Some 23 million people would lose health insurance over the next decade under the revised Republican healthcare plan, says a non-partisan agency.
Fourteen million people would be uninsured in 2018 alone, according to the Congressional Budget Office.
The analysis also said federal deficits would fall by $119bn (£91bn) from 2017-2026 under the proposal, which is championed by President Donald Trump.
House Republicans were excoriated for passing the bill before the assessment.
Wednesday’s rating lays down the gauntlet to Republican senators who are now producing their own version of the bill, which Democrats have labelled “Trumpcare”.
House Republicans amended their American Health Care Act (AHCA) after it failed back in March to attract enough support to even win a vote in a chamber their party controls.
The bill would accomplish a long-running conservative goal of repealing and replacing former President Barack Obama’s 2010 Affordable Care Act, known as Obamacare.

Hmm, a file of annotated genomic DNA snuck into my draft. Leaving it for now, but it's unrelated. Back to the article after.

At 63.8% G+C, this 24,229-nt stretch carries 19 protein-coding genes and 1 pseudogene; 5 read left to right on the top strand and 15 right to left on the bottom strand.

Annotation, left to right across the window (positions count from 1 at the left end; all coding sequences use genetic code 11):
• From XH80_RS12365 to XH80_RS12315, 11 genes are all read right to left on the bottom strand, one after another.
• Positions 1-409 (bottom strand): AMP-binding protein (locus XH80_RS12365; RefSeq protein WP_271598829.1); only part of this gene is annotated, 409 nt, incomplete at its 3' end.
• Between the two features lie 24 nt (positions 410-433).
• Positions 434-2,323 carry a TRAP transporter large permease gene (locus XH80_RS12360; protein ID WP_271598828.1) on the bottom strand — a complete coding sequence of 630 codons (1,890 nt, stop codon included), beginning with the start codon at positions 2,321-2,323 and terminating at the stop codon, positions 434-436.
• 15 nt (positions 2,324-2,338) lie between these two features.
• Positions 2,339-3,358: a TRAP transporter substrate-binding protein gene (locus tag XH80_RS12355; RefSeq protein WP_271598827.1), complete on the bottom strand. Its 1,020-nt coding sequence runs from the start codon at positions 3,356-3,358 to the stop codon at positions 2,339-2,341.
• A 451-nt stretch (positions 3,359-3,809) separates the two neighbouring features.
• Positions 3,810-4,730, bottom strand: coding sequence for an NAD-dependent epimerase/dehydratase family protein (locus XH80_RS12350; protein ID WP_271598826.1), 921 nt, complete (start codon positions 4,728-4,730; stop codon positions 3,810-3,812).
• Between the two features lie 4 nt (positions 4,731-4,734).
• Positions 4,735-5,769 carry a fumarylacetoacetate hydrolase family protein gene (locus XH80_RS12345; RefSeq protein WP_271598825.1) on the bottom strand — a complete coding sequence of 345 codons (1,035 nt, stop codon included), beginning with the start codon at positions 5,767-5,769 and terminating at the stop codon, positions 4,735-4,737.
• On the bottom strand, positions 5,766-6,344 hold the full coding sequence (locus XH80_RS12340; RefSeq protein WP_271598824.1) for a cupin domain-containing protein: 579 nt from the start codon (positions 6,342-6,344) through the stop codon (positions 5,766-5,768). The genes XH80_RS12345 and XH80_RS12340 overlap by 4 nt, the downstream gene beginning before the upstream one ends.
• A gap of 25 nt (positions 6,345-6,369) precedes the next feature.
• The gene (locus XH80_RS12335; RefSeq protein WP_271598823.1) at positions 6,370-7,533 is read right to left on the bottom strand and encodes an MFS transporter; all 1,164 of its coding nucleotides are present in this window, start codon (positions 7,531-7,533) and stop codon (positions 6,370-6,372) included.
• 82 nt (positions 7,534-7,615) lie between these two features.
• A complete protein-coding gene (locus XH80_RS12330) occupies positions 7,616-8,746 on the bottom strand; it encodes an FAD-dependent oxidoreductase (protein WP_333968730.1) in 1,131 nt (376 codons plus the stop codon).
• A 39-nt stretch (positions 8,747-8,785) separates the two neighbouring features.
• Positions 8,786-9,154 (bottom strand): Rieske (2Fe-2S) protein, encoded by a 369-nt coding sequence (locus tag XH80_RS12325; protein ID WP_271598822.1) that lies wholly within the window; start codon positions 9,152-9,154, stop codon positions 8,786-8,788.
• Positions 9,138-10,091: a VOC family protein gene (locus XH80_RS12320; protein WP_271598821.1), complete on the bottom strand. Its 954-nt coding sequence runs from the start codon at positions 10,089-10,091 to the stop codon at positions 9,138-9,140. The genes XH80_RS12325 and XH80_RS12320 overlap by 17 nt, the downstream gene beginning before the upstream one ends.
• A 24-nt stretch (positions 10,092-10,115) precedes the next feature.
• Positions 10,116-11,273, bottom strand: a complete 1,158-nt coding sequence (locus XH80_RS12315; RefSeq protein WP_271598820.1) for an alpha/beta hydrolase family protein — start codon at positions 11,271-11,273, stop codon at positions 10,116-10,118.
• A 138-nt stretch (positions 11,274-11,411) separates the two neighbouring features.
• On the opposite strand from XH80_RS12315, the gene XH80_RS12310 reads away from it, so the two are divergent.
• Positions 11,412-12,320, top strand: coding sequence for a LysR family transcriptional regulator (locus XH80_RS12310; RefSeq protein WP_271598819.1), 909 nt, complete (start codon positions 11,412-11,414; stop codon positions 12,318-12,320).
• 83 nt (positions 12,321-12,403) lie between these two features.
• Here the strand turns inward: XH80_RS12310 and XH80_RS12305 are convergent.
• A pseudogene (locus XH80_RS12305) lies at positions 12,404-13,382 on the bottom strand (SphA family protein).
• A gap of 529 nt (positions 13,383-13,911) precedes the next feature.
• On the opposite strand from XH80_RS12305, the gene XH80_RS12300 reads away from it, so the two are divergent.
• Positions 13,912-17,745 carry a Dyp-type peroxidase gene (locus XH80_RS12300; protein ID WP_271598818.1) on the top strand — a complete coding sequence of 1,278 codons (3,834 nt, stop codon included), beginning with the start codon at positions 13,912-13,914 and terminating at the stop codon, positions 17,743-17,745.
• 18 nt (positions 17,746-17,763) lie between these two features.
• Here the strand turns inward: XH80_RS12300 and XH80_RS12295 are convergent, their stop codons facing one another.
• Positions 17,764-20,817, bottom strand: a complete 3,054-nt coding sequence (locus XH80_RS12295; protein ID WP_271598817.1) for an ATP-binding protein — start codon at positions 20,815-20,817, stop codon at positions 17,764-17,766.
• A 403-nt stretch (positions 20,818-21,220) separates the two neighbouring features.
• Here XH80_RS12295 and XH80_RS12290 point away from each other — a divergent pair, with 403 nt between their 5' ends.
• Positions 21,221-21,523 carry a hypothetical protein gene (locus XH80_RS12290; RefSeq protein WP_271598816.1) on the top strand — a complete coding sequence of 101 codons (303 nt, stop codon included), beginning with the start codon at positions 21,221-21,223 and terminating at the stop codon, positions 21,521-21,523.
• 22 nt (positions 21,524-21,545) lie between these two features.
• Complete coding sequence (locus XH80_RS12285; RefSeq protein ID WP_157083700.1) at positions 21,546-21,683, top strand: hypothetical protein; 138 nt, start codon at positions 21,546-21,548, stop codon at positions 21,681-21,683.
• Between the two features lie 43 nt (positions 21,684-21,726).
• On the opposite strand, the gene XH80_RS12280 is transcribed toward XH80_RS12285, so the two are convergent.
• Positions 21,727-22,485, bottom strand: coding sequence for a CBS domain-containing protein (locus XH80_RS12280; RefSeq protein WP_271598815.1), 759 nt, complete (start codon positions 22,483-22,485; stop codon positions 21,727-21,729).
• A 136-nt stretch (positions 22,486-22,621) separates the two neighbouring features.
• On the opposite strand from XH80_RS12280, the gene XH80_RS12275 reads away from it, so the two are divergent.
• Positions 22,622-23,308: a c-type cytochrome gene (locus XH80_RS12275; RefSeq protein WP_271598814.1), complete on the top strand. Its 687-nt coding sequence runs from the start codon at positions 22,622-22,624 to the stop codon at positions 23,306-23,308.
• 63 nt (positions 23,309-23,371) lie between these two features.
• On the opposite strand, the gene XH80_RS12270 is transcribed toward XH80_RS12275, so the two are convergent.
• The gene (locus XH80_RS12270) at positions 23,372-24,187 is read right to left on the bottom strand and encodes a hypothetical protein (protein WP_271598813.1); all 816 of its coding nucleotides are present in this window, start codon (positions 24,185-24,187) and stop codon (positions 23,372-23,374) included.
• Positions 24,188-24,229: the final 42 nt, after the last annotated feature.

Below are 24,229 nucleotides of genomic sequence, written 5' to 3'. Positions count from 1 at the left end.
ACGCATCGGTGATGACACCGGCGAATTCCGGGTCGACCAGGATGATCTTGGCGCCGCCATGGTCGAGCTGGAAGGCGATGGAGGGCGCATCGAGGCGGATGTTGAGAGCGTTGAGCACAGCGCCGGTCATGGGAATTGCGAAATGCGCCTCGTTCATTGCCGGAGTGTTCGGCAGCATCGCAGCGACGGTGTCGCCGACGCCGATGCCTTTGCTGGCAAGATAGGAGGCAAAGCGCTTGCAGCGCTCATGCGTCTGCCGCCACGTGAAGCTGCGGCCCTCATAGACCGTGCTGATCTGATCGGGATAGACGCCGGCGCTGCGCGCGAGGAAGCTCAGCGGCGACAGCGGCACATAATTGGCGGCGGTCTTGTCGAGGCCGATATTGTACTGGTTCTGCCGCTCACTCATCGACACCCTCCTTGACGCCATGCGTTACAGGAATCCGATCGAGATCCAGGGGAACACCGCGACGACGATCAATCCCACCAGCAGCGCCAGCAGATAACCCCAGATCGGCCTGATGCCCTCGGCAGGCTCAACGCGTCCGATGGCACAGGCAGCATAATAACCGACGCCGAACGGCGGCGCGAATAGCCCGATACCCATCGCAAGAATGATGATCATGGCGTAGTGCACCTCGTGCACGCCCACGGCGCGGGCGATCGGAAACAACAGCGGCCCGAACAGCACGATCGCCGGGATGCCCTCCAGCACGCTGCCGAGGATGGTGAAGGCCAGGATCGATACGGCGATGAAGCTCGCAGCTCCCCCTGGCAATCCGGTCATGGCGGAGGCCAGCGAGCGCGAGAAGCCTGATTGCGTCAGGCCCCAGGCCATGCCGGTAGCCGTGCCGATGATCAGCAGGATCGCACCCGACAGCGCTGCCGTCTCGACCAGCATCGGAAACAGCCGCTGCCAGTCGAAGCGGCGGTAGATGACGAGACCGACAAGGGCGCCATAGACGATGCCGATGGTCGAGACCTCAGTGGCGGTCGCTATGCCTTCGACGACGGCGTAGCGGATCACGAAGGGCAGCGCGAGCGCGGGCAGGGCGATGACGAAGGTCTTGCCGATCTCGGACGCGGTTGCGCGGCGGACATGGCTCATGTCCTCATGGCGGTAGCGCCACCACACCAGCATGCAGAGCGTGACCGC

The CBO score predicts the revised AHCA would leave 1 million fewer Americans uninsured overall than the last version, which said 24 million would lose coverage.
The $119bn projected to be shaved off the federal deficit is less than the $150bn in savings forecast in the previous version of the bill.
The findings place a big question mark over whether Republicans will be able to muster enough support to send the bill to the president’s desk.
“I don’t know how we get to 50 [votes] at the moment,” Senate leader Mitch McConnell told Reuters news agency on Wednesday. “But that’s the goal.”
The legislation would eliminate most Obamacare taxes that help subsidise private health coverage for individuals.
It would also…